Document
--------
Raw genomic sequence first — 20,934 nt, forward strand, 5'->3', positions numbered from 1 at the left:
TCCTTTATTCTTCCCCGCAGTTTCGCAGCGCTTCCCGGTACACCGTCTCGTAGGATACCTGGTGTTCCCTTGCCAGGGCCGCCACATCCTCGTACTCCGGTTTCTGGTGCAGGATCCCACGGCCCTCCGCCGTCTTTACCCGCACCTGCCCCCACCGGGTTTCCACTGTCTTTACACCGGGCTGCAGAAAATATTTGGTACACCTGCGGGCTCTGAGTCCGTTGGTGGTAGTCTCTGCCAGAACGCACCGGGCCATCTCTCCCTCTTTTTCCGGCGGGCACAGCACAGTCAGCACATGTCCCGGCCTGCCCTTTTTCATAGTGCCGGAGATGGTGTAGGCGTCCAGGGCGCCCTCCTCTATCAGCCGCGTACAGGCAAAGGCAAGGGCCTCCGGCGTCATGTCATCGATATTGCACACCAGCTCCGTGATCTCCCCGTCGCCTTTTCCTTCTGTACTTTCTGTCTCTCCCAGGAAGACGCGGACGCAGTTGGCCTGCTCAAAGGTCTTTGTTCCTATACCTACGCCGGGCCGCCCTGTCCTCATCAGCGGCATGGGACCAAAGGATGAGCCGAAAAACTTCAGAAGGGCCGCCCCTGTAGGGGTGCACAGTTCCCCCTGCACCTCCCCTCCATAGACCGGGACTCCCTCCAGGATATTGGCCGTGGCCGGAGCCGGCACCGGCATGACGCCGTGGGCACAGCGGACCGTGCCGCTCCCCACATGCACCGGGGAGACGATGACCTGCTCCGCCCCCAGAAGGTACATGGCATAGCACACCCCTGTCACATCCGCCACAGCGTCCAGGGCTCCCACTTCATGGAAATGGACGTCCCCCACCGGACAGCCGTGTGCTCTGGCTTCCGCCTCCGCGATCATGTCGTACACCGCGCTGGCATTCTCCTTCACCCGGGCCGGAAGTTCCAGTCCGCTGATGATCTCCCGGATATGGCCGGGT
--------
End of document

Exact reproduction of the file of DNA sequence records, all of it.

Raw genomic sequence first — 20,934 nt, forward strand, 5'->3', positions numbered from 1 at the left:
TCCTTTATTCTTCCCCGCAGTTTCGCAGCGCTTCCCGGTACACCGTCTCGTAGGATACCTGGTGTTCCCTTGCCAGGGCCGCCACATCCTCGTACTCCGGTTTCTGGTGCAGGATCCCACGGCCCTCCGCCGTCTTTACCCGCACCTGCCCCCACCGGGTTTCCACTGTCTTTACACCGGGCTGCAGAAAATATTTGGTACACCTGCGGGCTCTGAGTCCGTTGGTGGTAGTCTCTGCCAGAACGCACCGGGCCATCTCTCCCTCTTTTTCCGGCGGGCACAGCACAGTCAGCACATGTCCCGGCCTGCCCTTTTTCATAGTGCCGGAGATGGTGTAGGCGTCCAGGGCGCCCTCCTCTATCAGCCGCGTACAGGCAAAGGCAAGGGCCTCCGGCGTCATGTCATCGATATTGCACACCAGCTCCGTGATCTCCCCGTCGCCTTTTCCTTCTGTACTTTCTGTCTCTCCCAGGAAGACGCGGACGCAGTTGGCCTGCTCAAAGGTCTTTGTTCCTATACCTACGCCGGGCCGCCCTGTCCTCATCAGCGGCATGGGACCAAAGGATGAGCCGAAAAACTTCAGAAGGGCCGCCCCTGTAGGGGTGCACAGTTCCCCCTGCACCTCCCCTCCATAGACCGGGACTCCCTCCAGGATATTGGCCGTGGCCGGAGCCGGCACCGGCATGACGCCGTGGGCACAGCGGACCGTGCCGCTCCCCACATGCACCGGGGAGACGATGACCTGCTCCGCCCCCAGAAGGTACATGGCATAGCACACCCCTGTCACATCCGCCACAGCGTCCAGGGCTCCCACTTCATGGAAATGGACGTCCCCCACCGGACAGCCGTGTGCTCTGGCTTCCGCCTCCGCGATCATGTCGTACACCGCGCTGGCATTCTCCTTCACCCGGGCCGGAAGTTCCAGTCCGCTGATGATCTCCCGGATATGGCCGGGT